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When the SCU Lightning Complex fires swept through Santa Clara County’s east foothills in August, residents and fans of the Lick Observatory rejoiced in its survival.
Fire crews were successful in protecting the main structures and telescope domes that have sat at the top of Mt. Hamilton since 1888, but the blaze damaged periphery buildings like employee housing and other critical infrastructure.
So, Friends of Lick Observatory (FoLO), a local organization that provides volunteers and funding for community outreach events at the observatory, has designated $75,000 to aid in recovery efforts.
“The total amount of damage is still being assessed, but in the meantime, there are things that really need to be repaired as soon as possible,” said Andrew Fraknoi, chair of FoLO’s Board of Directors.
One of the priorities is fixing the houses of the small community of observatory employees who live on Mount Hamilton.
Nearly all of the windows of the homes cracked from the fire. Most homes sustained minimal damage, but two homes need more extensive repairs, said Claire Max, director of the UC Observatories and astrophysics professor at UC Santa Cruz.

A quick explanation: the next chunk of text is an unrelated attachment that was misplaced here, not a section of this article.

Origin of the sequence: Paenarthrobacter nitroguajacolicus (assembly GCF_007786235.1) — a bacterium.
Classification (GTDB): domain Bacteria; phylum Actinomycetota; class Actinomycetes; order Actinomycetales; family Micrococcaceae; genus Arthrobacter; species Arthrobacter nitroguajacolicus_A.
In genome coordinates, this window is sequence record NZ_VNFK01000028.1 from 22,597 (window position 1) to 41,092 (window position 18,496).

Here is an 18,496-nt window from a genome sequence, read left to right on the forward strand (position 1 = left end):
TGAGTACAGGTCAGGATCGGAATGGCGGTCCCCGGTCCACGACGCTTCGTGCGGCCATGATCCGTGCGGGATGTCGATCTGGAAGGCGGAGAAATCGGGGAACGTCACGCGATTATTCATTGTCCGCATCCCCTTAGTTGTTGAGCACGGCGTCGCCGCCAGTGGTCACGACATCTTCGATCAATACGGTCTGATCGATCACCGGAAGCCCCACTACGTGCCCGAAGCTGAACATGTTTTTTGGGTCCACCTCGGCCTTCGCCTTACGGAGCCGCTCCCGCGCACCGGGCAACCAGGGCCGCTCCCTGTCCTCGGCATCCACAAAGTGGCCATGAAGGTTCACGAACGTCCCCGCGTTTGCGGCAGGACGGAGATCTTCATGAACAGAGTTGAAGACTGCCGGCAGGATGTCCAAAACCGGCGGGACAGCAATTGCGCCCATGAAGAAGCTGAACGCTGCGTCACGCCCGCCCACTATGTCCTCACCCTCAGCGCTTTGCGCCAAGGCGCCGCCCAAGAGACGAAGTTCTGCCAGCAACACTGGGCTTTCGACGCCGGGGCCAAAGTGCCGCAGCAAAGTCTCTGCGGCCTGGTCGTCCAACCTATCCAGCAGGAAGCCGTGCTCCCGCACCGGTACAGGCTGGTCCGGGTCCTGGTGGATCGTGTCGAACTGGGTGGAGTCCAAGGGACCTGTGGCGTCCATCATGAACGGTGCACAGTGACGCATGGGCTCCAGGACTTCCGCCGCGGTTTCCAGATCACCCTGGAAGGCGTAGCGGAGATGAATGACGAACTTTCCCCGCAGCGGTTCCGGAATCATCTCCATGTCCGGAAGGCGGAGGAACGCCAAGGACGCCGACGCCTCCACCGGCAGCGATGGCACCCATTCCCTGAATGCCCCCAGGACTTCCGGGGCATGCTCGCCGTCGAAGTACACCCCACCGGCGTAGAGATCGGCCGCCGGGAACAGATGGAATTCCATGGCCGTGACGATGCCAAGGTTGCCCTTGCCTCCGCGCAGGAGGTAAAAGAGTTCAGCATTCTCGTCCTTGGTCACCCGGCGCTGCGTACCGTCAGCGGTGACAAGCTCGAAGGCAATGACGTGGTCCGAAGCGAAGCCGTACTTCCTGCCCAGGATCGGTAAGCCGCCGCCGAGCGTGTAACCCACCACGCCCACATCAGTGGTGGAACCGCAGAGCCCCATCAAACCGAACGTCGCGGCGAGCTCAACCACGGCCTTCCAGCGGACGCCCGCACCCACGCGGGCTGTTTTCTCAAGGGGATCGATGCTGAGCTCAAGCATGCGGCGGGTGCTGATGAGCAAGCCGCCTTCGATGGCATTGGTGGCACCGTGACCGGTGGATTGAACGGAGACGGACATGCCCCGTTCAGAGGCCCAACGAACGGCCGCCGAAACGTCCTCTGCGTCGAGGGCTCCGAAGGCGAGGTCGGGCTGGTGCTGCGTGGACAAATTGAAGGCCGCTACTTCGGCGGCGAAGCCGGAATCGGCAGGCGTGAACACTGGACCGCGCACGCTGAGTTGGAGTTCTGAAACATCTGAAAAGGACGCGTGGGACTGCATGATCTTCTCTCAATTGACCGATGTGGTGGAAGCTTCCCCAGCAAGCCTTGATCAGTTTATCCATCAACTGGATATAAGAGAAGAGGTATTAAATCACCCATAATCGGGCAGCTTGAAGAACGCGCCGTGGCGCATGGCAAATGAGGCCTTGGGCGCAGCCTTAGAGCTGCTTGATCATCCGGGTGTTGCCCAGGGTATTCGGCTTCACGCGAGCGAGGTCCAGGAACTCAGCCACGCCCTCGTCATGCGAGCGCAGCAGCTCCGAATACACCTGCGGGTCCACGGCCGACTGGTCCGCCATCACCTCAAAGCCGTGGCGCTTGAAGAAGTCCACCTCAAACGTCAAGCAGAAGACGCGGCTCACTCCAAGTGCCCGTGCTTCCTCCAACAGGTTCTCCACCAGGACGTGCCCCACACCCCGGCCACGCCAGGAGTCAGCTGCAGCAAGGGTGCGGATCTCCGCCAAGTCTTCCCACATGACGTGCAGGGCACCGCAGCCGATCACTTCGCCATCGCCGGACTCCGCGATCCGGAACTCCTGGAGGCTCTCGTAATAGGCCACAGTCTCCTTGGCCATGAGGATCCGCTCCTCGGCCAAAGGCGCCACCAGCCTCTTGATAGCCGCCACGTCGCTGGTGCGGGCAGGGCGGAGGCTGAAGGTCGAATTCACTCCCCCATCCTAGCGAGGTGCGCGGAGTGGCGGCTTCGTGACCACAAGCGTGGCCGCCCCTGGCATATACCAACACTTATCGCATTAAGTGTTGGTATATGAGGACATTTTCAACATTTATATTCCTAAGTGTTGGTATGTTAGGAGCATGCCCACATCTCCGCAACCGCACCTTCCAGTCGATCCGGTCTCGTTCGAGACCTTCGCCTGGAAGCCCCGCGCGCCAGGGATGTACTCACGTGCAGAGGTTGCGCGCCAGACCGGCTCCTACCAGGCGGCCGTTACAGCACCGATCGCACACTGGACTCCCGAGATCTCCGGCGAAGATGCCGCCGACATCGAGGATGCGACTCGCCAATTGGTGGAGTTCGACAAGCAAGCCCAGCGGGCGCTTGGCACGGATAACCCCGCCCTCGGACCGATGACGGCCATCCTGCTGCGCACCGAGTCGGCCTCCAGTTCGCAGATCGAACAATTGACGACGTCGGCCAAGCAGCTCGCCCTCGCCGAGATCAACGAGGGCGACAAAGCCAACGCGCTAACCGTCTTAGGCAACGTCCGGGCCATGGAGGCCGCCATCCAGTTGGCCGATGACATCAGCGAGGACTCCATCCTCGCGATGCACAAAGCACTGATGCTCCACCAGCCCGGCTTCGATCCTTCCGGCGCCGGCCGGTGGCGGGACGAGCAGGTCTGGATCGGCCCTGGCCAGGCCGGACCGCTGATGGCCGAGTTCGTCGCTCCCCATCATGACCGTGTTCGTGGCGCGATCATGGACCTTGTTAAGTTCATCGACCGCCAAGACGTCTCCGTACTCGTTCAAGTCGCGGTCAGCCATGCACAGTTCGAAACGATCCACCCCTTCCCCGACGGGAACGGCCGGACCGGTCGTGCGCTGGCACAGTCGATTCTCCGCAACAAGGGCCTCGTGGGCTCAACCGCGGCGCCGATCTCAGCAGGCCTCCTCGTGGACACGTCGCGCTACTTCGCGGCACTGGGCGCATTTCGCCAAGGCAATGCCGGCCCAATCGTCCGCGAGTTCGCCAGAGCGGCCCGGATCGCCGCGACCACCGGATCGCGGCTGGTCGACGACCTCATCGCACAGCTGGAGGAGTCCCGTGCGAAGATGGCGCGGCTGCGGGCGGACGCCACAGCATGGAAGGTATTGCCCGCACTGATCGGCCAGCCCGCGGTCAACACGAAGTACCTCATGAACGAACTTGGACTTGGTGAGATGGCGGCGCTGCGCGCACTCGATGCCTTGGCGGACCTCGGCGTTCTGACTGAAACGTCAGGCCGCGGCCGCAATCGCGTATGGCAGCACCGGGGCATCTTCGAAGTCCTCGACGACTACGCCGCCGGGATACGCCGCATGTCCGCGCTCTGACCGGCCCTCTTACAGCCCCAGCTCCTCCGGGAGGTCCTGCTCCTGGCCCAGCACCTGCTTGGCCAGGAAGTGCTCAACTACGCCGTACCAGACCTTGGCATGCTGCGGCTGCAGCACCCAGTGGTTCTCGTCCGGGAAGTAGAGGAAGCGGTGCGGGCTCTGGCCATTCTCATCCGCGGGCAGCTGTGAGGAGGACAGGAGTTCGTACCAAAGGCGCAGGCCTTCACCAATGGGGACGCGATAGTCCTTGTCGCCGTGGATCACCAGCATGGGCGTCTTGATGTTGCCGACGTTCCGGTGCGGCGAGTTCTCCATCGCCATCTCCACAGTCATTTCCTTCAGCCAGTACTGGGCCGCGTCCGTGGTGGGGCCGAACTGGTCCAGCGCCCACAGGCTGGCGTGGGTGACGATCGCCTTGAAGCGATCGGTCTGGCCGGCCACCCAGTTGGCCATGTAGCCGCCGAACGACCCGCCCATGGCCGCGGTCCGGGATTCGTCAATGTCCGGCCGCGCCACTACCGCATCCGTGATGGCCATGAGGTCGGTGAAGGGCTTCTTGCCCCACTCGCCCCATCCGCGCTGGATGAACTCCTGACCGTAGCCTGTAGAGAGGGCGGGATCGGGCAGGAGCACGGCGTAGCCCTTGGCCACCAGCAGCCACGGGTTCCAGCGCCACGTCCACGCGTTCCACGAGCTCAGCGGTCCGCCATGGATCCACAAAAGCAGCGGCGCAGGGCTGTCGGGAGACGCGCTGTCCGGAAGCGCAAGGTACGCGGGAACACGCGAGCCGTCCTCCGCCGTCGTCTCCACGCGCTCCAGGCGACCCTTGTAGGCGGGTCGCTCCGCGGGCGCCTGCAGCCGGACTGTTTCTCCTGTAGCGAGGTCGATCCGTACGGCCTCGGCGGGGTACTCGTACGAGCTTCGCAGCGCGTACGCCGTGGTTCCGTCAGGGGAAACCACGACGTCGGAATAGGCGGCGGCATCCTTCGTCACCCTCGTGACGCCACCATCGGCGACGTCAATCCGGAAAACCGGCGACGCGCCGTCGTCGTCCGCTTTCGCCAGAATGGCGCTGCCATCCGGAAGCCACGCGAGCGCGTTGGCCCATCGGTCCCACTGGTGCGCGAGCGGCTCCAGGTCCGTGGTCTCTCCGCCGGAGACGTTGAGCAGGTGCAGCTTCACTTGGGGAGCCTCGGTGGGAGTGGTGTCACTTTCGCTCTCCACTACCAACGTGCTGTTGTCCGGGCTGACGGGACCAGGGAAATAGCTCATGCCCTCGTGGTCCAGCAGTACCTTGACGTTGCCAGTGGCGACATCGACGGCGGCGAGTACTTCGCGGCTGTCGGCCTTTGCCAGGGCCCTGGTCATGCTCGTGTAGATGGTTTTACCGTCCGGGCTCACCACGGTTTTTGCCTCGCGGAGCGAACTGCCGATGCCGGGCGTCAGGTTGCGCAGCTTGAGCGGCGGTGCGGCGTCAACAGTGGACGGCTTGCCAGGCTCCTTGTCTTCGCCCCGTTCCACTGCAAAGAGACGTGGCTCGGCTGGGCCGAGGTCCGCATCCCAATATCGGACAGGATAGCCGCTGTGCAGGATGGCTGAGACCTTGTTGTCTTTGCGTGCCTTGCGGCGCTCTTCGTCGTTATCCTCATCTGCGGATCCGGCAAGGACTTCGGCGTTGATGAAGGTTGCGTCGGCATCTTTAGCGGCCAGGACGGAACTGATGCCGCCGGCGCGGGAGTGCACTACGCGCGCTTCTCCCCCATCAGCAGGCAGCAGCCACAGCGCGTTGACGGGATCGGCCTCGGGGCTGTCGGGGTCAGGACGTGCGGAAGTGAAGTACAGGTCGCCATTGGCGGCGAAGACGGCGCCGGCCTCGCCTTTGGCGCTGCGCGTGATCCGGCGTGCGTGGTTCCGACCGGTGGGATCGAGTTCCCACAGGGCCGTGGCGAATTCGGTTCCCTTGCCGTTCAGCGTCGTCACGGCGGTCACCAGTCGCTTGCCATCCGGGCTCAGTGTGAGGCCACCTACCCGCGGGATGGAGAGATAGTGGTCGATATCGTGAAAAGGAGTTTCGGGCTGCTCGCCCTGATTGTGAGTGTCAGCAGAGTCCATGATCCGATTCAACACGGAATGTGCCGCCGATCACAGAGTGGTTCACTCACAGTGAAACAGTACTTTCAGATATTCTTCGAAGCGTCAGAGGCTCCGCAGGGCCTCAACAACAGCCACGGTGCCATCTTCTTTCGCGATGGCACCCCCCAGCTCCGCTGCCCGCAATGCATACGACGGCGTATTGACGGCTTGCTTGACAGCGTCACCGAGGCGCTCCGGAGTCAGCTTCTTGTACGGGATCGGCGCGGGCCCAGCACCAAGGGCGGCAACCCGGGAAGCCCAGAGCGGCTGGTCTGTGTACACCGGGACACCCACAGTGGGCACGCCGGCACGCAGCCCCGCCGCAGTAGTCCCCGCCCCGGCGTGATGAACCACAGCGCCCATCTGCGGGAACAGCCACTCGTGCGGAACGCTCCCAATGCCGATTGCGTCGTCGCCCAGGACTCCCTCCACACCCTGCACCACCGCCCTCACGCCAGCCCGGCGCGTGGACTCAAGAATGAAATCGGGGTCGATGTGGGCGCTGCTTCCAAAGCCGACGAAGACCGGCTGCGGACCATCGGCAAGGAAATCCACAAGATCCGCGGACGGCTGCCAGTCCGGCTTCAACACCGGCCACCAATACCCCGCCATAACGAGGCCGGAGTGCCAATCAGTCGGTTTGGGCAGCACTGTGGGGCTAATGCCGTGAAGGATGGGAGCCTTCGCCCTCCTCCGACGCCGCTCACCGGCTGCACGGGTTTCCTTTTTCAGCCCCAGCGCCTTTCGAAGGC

“There are 27 people who live on the mountain, and we need them to be safe and comfortable in their homes, because we are nothing without our employees,” Max said. “The windows are all taped or boarded up now, but our worry is that winter storms could create real problems.”
Winter storms also pose another threat — landslides. The fires eroded and broke up the soil, so intense rainfall could carry dirt, debris, trees, rocks and even buildings down the charred hillside.
So, another priority is replacing wooden retaining walls that burned, cleaning culverts and other erosion-control efforts to keep the hillside intact.
The buildings that burned in the fire — two peripheral structures, an unused residence and a storage structure — would also require demolition and debris removal, Max said.
“The brick walls of the Barnard House are still standing, and the first strong winds blew down the chimney, so taking that down to the ground and removing the material is high on the list,” Max said.
The total cost of repair won’t be known until contractors submit their bids, but Max said it is likely to be in the millions of dollars.
But Max and Fraknoi are encouraging people to also help with reconstruction by offering a free Friends of the Lick Observatory membership to those who donate $50 or more to the UCO Director’s Discretionary Fund.
Fraknoi said that with a membership, individuals can receive early notice of Lick Observatory events, discounts at the gift stores, among other benefits.
“There is less awareness of the need now that the fire is out of the news, and many people only heard that the observatory was saved — they didn’t hear about the damage to some of the buildings and infrastructure,” Fraknoi said.
The observatory remains closed to the public, but astronomers have been able to resume telescope operations, “thanks to the extraordinary efforts of the firefighters,” Max said.